Pathologists Conclude Niabi Zoo Giraffe Calf Died of Lung Disorder PDF Print E-mail
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Written by Marc Heinzman   
Friday, 30 August 2013 12:54
Coal Valley, IL – August 28, 2013 – Pathologists at the University of Illinois have reached a conclusion about what most likely caused the August 13 Niabi Zoo’s newborn female giraffe calf. A necropsy (animal autopsy) was performed at the University of Illinois’ College of Veterinary Medicine to determine the cause of death.  

After extensively studying internal organs, tissue samples, fluid samples, and bacterial cultures, pathologists have concluded that the cause of death was likely a lung disorder similar to Neonatal Respiratory Distress Syndrome (NRDS) in humans. Neonatal Respiratory Distress Syndrome is mainly caused by lack of surfactant, a slippery, protective substance which helps the lungs inflate with air and prevents them from collapsing after exhalation. While pathologists are unable to say with absolute certainty that NRDS was the cause of death, all tests and examinations seem to indicate a problem very similar to it.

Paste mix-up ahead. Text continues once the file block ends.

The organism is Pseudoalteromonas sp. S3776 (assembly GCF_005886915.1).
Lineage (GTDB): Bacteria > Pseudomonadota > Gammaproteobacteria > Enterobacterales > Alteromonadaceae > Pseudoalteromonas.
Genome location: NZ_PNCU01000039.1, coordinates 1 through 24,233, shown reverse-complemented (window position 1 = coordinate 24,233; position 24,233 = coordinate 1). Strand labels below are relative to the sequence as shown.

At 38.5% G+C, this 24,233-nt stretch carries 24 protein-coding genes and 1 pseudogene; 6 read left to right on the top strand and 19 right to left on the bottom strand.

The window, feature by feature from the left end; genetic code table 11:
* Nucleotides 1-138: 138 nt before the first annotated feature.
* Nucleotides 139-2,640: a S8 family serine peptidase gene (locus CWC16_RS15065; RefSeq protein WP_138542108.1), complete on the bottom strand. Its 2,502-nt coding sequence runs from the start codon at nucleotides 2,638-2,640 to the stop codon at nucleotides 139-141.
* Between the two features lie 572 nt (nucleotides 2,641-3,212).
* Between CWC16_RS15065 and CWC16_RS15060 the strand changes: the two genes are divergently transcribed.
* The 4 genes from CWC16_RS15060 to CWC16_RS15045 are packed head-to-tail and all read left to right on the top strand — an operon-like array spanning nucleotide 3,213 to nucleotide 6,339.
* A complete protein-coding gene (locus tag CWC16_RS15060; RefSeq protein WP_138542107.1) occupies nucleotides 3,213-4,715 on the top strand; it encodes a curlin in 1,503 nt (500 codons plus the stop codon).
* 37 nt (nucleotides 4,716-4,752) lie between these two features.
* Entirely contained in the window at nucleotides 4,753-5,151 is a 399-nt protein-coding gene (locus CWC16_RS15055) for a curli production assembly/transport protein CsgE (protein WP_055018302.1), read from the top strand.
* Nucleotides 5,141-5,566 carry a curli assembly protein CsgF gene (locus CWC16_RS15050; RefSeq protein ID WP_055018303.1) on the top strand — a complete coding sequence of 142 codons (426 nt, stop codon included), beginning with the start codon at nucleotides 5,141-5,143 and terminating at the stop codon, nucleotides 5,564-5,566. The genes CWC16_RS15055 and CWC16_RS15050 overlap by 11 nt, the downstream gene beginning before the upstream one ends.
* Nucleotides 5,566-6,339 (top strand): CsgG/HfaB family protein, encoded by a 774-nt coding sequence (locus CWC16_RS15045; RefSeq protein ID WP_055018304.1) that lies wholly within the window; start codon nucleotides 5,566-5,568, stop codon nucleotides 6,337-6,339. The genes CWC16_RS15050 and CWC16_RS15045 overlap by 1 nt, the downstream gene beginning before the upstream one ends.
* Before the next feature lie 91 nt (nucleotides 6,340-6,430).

The giraffe calf was born to one of Niabi Zoo’s adult female giraffes, Mimi, but died approximately 3 hours after birth. The calf experienced apparent breathing troubles a few hours after birth and Niabi Zoo staff attempted to assist her.

Unfortunately she passed away soon thereafter. “We’re sad to have lost her,” said Zoo Director Marc Heinzman, “but the entire zoo staff welcomes the feeling of closure that comes with learning why she is gone.”

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